I’m going back to a recipe that I posted in my first years of blogging, La Genovese, which is a classic Neapolitan dish, or dishes for that matter. A roast cooked in the sauce that you dress the pasta with. It is a favorite of my husband and has become one of my favorites too. Continuing, slowly, with the dishes that my mother-in-law prepared when she was here, I couldn’t leave this one out. I had never actually followed the preparation of a genovese by anyone but my husband and I am so pleased that I did.
I knew that there was an outrageous, tear-streaming amount of onions, but was somehow convinced that the meat that you needed was chunks of stew meat as opposed to a roast, never having attempted to make this on my own. I was also surprised that you don’t brown the meat at all before braising it in the onions, but put it all in the pot together, the result being very tender and deicious bites of meat and a sweet marmalade of onions to dress your pasta with.
This is serious comfort food. On a recent trip to Naples, we went to a classic Neapolitan osteria above the neighborhood La Sanità called La Mattonella. With tiles on the walls that date back to the 1700’s and a genovese to swoon over. I have to confess though, my mother-in-law’s was far superior.
from Naples at Table by Arthur Schwartz
- 2 pounds (approximately) chuck roast, tied or a chuck steak, we used spezzatino which is meat cut up for stew
- 4 pounds onions, halved through the root end and finely sliced, about 12 cups (my husband will often use a mix of red, yellow and white onions, you can use a few onions for this to make a good stew)
- 1 large carrot, finely diced (or ribboned)
- 1 large, outside rib celery, finely diced
- 2 tsp salt
- 2 rounded tablespoons finely cut parsley
- 1/2 tsp dried marjoram
- 8 cups water
- 1 cup dry white wine
- 1 tbsp tomato paste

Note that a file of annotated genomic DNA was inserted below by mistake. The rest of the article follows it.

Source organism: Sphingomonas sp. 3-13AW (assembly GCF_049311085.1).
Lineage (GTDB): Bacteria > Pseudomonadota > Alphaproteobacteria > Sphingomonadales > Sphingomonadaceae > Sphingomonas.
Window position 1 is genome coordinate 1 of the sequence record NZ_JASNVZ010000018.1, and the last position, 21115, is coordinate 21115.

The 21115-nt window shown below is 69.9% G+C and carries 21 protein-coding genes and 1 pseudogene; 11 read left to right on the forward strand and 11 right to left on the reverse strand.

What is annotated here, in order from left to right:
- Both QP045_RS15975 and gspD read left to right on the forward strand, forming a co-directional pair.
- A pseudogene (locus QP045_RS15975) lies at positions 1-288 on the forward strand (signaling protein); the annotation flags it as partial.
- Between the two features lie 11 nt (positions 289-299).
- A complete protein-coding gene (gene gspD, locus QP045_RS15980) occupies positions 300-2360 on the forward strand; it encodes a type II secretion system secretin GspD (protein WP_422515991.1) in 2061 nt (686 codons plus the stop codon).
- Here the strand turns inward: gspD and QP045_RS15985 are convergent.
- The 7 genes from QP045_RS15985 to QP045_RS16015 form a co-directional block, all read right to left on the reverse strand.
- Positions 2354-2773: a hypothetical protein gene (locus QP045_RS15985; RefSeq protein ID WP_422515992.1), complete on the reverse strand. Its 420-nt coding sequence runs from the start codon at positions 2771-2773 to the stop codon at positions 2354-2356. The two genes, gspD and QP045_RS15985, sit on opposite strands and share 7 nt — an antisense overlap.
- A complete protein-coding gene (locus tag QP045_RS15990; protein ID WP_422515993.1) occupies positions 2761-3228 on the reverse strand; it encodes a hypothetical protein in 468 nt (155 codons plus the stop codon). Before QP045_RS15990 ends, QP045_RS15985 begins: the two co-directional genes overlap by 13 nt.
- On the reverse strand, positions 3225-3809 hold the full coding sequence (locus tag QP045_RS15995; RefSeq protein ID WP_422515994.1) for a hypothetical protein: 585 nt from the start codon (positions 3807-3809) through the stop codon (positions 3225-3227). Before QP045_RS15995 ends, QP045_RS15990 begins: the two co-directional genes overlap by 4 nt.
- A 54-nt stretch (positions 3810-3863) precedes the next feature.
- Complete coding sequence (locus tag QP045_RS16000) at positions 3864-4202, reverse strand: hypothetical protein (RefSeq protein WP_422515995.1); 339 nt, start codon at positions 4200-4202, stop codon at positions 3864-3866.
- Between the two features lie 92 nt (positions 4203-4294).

- Freshly ground black pepper
Place the meat in a heavy-bottomed, 7- to 8-quart pot. Surround and cover the meat with the onions, carrot, celery, salt, parsley, marjoram, and 8 cups water. Bring to a simmer and cook uncovered over medium-low heat, simmering gently but steadily, and stirring every so often. As the liquid reduces in the pot and the meat becomes exposed, make sure to turn the meat regularly – every 20 minutes or so – so that it cooks evenly.
After about 3 hours, most of the liquid should have evaporated, the onions should be almost creamy, and the meat should be tender. Even if the meat is not as tender as you would like, remove it and set it aside. It can be further tenderized when reheated.
Raise the heat under the onions and add the wine. Boil, stirring frequently, until the wine has evaporated, about 10 minutes. Then continue to boil, stirring frequently, even constantly, until the sauce has reduced and thickened so much that when it is stirred you can see the bottom of the pot for a second. This can take as long as 20 minutes. Stir in the tomato paste at this point and cook another minute. (If, when reheating, the sauce seems too tight, stir in a little water to loosen it.) Season with plenty of freshly ground pepper. Correct the salt, if necessary.
Serve the meat with about 1/2 cup of sauce, save the rest of the sauce for your pasta (tomorrow’s post).
If the meat did not become entirely tender during its cooking with the onions, slice it and layer it with spoons of the sauce in a baking dish or casserole. Cover (with foil if necessary) and reheat in a 325-degree oven until heated through and almost fall-apart tender.
Five Years Ago: Brasato